Cookie (Advice)

A means of maintaining state in the client machine by storing information in a cookie that is associated with the document.

A cookie is a small fragment of textual data that is associated with the current page. It is not modeled particularly well for access by JavaScript and you will need to use some scripting to disassemble and reassemble the name-value pairs that are concatenated together to make the cookie.

The cookie property for a document returns a string containing ALL the cookies that apply to the document. You will need to split them into individual cookies by separating them at semicolon boundaries. From there you will need to obtain for each cookie a name=value construct that you can further dismantle and process.

Note that you will not get any of the special attributes of the cookie since they are write only. The only thing you can get back is its value property.

When you read the cookie property from a document, you get a list of cookie values, one for each cookie. When you assign to the cookie property of a document, you define only a single cookie whose name is the first name-value pair in the string. Other attributes are appended by concatenation and delimited from one another by a semicolon. The other attributes are optional and all that is required is the new cookie name and value pair.

You must make sure the cookie value you assign is properly URL escaped so that it can be sent back to the server when necessary.

Cookie values should be defined as a series of name=value pairs. As well as the fundamental cookie value, you can define the following name=value pairs:

Cookies can be redefined whenever you want. To delete a cookie, set it to some value with an expiry date defined to be prior to the current date and time.

Cookies are useful but you should not rely on them 100%. It is possible that the user may have disabled cookie support in their browser. You should also avoid storing sensitive information in a cookie and it is intended that the value you store there is small. Storing huge amounts of data in a cookie is somewhat bad etiquette.

The example code demonstrates how two functions (setCookie and getCookie) can be created to simplify the creation and parsing of cookies. The comments in the example explain how they work.

Warnings:

Example code:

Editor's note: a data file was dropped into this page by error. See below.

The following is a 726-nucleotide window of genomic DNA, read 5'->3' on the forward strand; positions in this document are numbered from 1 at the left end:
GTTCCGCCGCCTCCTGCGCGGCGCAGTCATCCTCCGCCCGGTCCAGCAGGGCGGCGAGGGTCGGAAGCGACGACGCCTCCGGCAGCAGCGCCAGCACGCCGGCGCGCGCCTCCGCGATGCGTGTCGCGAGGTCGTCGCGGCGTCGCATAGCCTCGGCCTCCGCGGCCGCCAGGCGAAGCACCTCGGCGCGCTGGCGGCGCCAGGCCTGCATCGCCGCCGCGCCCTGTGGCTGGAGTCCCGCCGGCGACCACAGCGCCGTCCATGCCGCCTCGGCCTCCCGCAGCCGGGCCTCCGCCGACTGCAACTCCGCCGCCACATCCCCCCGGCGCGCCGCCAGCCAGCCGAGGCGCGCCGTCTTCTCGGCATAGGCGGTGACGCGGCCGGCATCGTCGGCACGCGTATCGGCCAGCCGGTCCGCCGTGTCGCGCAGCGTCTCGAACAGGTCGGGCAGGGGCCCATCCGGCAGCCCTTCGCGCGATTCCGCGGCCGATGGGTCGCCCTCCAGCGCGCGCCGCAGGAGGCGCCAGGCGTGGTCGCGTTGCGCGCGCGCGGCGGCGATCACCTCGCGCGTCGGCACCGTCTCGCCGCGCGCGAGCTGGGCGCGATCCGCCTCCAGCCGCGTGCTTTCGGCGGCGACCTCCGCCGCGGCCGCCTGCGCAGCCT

// Example provided by Martin Honnen
   // A function that sets cookie values properly
   // The cookieName and cookieValue arguments are mandatory
   // but all other arguments are optional.
   // The expires argument is a Date object.
   // The path defines the part of the document tree on the server
   // that the cookie is valid for.
   // The domain argument allows multiple server hosts to be used.
   // The secure value is boolean and only applicable for use
   // with HTTPS: connections.
   function setCookie(cookieName, cookieValue, expires, path, domain, secure)
   {
      document.cookie = escape(cookieName) + '=' + escape(cookieValue)
         + (expires ? '; EXPIRES=' + expires.toGMTString() : '')
         + (path ? '; PATH=' + path : '')
         + (domain ? '; DOMAIN=' + domain : '')
         + (secure ? '; SECURE' : '');
   }
   
   // A complementary function to unwrap a cookie.
   function getCookie(cookieName)
   {
      var cookieValue = null;
      var posName = document.cookie.indexOf(escape(cookieName) + '=');
   
      if (posName != -1)
      {
         var posValue = posName + (escape(cookieName) + '=').length;
         var endPos = document.cookie.indexOf(';', posValue)&;
         if (endPos != -1)
         {
            cookieValue = unescape(document.cookie.substring(posValue, endPos));
         }
         else
         {
            cookieValue = unescape(document.cookie.substring(posValue));
         }
      }
      return cookieValue;
   }
   
   // Tryout 1: Set a session cookie which expires after
   //           the browser is closed
   setCookie ('TRYOUT', '1');
   
   // Tryout 2: Set a cookie which expires after 24 hours
   var now = new Date();
   var tomorrow = new Date(now.getTime() + 1000 * 60 * 60 * 24);
   setCookie ('TRYOUT', '2', tomorrow);
   
   // Tryout 3: Set a cookie with a path
   setCookie ('TRYOUT', '3', null, '/');
   
   // Tryout 4: Delete a cookie by setting its expiry date to
   //           be sometime in the past
   var now = new Date();
   var yesterday = new Date(now.getTime() - 1000 * 60 * 60 * 24);
   setCookie('TRYOUT', '4', yesterday);

See also:Document.cookie

Web-references:

http://www.netscape.com/newsref/std/cookie_spec.html